Today I’m thinking of you.
You felt such joy inside you when you first knew, and you counted down the months until you held her.
You watched him kick on the screen and you couldn’t help but smile when you first heard his heartbeat.
You started making lists of names, before you even knew the gender.
Your happiness overflowed from you, and you were so eager to share with loved ones all around.
You thought ahead to what might change in 9 months, what arrangements must be made. Your mind jumped to tiny shoes and cozy blankets, the perfect stroller and the safest seat.
You felt that something wasn’t right. You couldn’t put your finger on your worry, but you couldn’t make it stop. It weighed on your heart, a dull ache that wouldn’t go away.
You sat there quietly in the cold office, surrounded by strangers, hoping against hope. Then you heard the doctor tell you, “I’m so sorry,” and your heart broke with such a pain you thought it could not heal.
You cradled your baby, your baby who was small enough to fit into your hand.
You blessed your baby with your love, in those few moments that were all you had.
You felt anger when you saw other women so easily receive what you longed for, and then guilt because those women were your friends, your family. You wanted good for them – but resented that it was denied to you.
You felt betrayal when the importance of your baby’s life was ignored by others. She existed, she was loved, and her life mattered. Whether for 5 weeks or 90 years, she was yours, your baby, your child, a piece of your own heart.
You endured silence when you needed someone to say: “Are you okay?” “I will listen.” “I’m here.”
You struggled through the weeks and months after, when everyone else seemed to have moved on, and you could not. Your body, your heart – they could not so quickly let go of that little one who had once been a part of you.
You were cut to the heart by well-meaning comments like, “Well at least now you have THIS baby,” as if the love you have for your rainbow baby could ever take away the piercing loss of your other child.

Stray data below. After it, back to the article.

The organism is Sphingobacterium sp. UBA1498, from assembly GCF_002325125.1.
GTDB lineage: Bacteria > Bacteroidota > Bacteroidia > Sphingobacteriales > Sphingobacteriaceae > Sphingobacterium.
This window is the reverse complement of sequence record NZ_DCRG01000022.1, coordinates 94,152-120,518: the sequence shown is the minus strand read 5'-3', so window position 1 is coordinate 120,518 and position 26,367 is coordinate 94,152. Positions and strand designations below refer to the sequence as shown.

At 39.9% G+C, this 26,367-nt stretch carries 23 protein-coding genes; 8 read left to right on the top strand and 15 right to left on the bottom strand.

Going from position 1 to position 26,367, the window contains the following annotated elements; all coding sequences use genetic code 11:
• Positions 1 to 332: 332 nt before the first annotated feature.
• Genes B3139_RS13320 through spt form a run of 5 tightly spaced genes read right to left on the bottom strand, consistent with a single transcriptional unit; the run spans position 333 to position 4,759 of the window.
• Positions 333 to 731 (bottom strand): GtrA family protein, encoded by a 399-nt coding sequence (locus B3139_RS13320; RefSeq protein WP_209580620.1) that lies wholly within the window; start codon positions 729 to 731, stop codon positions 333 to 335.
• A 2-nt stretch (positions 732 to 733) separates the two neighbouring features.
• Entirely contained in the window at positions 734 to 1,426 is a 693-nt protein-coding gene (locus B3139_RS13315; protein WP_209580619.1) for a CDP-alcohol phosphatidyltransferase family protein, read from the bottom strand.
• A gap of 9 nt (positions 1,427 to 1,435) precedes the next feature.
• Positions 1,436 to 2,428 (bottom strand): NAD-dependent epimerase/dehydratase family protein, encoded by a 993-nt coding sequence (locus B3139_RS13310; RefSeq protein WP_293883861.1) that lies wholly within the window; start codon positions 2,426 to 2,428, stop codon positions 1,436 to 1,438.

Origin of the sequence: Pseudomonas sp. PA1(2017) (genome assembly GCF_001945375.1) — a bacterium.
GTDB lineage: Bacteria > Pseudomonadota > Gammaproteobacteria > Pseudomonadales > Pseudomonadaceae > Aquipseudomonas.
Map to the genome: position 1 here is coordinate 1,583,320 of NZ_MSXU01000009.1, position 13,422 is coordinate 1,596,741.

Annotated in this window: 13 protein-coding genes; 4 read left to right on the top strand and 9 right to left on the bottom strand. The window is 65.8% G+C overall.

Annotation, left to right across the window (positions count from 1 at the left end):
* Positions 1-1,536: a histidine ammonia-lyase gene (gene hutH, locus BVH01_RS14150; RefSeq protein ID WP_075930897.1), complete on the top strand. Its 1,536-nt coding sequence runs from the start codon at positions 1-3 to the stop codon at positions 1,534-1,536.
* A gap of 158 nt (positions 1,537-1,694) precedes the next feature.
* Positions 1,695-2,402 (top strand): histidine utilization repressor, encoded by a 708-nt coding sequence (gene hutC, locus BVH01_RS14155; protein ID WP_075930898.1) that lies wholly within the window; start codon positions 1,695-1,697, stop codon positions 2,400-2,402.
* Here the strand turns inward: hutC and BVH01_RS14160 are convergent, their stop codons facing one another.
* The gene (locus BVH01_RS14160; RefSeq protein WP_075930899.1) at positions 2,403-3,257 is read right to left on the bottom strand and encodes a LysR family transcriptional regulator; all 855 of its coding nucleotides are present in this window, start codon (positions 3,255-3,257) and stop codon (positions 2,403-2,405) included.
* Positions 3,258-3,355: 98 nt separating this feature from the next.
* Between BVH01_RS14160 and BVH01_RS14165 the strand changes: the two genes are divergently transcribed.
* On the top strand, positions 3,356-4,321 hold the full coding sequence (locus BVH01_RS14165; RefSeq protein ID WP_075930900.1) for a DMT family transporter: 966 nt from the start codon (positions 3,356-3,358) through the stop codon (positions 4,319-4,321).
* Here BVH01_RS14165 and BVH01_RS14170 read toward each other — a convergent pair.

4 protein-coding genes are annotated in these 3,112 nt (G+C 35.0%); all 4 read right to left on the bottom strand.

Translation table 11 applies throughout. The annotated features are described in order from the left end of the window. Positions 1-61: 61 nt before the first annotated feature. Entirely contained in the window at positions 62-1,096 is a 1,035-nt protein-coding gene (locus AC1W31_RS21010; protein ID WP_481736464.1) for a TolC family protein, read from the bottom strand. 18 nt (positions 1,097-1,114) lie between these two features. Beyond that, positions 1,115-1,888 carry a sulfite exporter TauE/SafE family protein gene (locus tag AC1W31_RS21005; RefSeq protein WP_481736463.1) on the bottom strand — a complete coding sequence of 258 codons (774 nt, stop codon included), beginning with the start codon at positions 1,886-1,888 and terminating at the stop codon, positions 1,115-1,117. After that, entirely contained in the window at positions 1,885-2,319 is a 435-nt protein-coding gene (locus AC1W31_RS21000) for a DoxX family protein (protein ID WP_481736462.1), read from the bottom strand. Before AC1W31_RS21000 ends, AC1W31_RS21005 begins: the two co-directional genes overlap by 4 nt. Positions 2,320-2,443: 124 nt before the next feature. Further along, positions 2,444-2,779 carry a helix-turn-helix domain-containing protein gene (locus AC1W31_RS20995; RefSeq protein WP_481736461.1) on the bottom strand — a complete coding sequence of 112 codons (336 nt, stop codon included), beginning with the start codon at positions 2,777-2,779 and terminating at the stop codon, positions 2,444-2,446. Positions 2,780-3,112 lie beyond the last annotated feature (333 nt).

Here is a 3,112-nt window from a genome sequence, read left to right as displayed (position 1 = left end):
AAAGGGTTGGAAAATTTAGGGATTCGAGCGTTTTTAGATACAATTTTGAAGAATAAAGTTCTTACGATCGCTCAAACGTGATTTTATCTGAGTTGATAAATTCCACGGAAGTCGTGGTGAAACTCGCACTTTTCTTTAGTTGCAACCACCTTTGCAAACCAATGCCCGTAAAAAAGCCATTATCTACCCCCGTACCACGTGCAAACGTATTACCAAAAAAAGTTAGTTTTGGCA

Your mind and your body sometimes weakened, trying desperately to fight against the impact of your loss, a loss so invisible to others, and so unforgettable to you.
You tried to smile and cook meals, go to work, host family holidays. All the time you looked around feeling like something was missing, like someone was missing, like there should be one more little set of feet running around the tree, one more plate at the table, one more stocking hung, one more pumpkin carved, one more basket filled….
You found comfort in the most unexpected places – the touch of a hand, a text from a friend, a gift of love.
You wanted to say her name, and you wanted others to say it, too. She has a name. He has a name. My baby has a name.
You remember the day that would have been the due date, and every year, you relive it all over again.
Your lips answer “3,” when someone asks how many kids you have, but your heart whispers, “4.”
I can’t speak for you.
I’ve never lost a baby of my own, and I can’t fully know your pain.
But today I’m thinking of you, and I can promise you this from my own heart – however small they were, however short their lives, they are precious, they are remembered, and they are loved forever.
Editing to make more clear, since many seem confused – like I say in the post, I have not lost a baby of my own. I wrote this to/for friends/loved ones/anyone who has suffered a loss, offering my compassion and awareness. xo